This quick list of 6 proofreading tips and techniques will help improve find errors in a text and lead to better writing. I’ve learnt a thing or two about how to accurately proofread for mistakes through painstakingly picking back and forth over my own writing, and through occasional professional proofreading ventures, and mostly I’ve learnt that it’s not always easy – these tips help.
1. Take time out before proofreading
Leave a cooling off period between any writing and proofing, or between reads. If you’ve recently written or read a piece of writing and immediately go back through it looking for errors, you’re going to miss things. For one, you’re recently familiar with the text so your mind bridges gaps and skips words. Two, however exciting your the writing may be you’ll be at least partially tired of it already, and won’t focus properly.
2. Read your text backwards
Regularly offering people proofreading tips as I do, this one always seems to inspire confused distrusting looks or disgusted splutterings of disbelief. I’m serious though, reading a piece of writing backwards is one of the most effective ways to spot technical errors.
By breaking up the flow of the narrative you are better able to focus on the technical components of the language. You can do this by reading one word or one sentence at a time in reverse order, depending on whether your focus is on spotting spelling mistakes/typos or grammatical errors. It is important to remember that proofreading is all about spotting technical mistakes, and reading a text backwards forces you to focus only on the quality of the English language, without being distracted by the overall flow of the text.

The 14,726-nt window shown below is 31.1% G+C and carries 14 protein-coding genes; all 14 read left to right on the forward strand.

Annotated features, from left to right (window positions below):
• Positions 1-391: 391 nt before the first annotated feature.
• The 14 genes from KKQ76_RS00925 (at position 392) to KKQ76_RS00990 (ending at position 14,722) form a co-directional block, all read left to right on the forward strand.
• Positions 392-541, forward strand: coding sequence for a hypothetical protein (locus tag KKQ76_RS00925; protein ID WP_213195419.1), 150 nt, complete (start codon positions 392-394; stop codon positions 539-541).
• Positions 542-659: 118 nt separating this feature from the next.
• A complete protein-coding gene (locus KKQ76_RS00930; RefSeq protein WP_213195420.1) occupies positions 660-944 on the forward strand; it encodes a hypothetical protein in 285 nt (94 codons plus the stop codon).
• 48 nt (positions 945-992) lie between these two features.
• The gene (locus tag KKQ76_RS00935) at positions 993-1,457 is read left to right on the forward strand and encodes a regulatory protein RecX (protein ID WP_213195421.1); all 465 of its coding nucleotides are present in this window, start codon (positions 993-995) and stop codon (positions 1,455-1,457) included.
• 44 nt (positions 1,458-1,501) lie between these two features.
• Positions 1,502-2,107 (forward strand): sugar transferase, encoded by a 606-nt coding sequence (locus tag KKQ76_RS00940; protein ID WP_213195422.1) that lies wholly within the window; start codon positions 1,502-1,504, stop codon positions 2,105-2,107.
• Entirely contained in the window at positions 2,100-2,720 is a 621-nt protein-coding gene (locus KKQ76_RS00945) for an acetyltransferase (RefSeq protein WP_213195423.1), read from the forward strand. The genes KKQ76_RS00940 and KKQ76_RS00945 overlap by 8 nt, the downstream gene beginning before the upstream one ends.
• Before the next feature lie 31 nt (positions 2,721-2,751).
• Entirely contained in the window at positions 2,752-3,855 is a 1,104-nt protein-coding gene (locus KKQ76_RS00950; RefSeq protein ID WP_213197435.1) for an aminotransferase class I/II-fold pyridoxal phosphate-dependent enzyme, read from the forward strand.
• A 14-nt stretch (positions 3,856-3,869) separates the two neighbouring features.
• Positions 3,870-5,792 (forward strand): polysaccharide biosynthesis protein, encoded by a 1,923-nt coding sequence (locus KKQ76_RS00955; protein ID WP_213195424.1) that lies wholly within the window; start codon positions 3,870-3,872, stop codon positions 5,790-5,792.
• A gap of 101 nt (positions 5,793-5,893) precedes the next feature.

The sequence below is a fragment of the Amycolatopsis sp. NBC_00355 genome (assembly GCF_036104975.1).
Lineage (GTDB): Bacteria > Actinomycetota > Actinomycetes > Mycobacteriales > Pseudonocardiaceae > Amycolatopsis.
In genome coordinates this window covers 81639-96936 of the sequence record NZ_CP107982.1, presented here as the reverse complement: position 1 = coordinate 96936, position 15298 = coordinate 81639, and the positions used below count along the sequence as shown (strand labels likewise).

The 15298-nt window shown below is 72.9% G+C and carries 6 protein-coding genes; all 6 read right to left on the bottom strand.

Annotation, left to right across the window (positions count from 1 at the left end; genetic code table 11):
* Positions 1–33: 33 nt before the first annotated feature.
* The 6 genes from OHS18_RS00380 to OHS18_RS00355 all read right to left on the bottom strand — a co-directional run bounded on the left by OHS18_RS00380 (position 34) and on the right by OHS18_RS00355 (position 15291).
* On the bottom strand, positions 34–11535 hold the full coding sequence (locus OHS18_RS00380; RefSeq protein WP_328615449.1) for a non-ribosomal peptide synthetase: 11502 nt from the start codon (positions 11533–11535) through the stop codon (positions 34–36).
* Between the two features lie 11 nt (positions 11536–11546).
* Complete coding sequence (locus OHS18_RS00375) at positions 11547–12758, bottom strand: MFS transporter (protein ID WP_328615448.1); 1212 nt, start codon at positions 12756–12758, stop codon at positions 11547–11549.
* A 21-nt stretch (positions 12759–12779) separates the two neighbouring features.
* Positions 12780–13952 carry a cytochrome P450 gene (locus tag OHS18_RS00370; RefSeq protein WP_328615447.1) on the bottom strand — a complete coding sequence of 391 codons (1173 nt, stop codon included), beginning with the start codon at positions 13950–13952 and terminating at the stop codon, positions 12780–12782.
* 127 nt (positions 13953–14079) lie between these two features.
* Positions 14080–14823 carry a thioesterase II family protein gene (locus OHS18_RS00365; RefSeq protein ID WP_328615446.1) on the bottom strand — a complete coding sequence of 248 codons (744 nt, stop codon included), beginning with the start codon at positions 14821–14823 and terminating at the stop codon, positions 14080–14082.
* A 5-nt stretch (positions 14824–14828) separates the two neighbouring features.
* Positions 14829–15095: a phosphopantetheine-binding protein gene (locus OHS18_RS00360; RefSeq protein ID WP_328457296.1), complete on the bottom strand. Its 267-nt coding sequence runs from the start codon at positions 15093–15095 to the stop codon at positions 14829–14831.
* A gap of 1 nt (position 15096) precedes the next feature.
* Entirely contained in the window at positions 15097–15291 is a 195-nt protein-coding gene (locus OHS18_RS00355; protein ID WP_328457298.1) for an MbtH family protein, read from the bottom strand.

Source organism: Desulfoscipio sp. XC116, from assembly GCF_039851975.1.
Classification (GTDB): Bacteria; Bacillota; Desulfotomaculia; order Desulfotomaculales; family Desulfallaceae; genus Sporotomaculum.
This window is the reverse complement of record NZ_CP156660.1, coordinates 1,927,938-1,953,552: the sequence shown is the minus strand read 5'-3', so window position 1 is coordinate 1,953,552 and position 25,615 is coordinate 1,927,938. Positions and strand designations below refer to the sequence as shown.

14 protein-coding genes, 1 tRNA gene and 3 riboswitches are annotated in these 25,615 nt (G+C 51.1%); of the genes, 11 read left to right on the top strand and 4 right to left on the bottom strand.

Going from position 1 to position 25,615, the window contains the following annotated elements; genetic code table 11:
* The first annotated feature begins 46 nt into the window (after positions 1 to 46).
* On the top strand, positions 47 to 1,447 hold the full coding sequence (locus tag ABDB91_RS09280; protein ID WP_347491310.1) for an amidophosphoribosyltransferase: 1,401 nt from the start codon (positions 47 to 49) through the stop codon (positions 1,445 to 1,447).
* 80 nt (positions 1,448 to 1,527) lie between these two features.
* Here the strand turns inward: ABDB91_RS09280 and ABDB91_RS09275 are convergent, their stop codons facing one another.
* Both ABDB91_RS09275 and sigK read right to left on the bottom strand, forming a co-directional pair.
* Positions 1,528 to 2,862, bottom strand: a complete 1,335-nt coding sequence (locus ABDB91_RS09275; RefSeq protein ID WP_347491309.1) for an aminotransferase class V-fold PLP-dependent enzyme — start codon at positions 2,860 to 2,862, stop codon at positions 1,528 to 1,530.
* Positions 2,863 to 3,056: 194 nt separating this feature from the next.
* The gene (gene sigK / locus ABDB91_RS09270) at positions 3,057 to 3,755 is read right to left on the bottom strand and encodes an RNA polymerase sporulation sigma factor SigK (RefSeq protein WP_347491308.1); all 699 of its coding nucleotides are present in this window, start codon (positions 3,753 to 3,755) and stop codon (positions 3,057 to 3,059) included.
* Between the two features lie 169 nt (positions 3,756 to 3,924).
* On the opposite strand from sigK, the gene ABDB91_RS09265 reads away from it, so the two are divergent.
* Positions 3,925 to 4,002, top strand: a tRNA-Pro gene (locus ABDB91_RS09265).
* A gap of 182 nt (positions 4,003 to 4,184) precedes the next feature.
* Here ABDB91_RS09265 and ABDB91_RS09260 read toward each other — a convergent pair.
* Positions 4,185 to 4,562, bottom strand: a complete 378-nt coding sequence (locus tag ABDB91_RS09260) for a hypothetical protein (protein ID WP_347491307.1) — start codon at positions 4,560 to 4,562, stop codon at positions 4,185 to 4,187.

3. Proofread from a physical copy
Printing out a piece of writing to proof helps you to focus on the task at hand. It means you can read without distraction from other computer tasks. If you have spent a long time reading or writing on a computer screen, proofreading in physical form also provides a different activity, a change of environment, which helps engage your full attention.
4. Maintain a clear focus
Reading for errors can seem a mundane task so it’s tempting to occupy your mind with background activities like listening to the radio or having the TV on. Avoid these periphery distractions, or you’re likely to miss mistakes.
5. Read your work out loud
Reading out a piece of writing draws out elements of style as well as errors. This is especially important if you have written dialogue, as it quickly becomes apparent how effective your dialogue is when read aloud. It will also draw out errors in spelling, and can draw your attention to factual errors when you hear them spoken.
6. Get someone else to proofread your work
This is the most important of my proofreading tips, again because once you’re familiar with the text your mind will bridge gaps and prevent your full focus. A fresh, unfamiliar set of eyes is crucial for any writer if you want to spot all your mistakes. And it’s important to remember that whilst everyone makes mistakes, no one can spot all their own errors.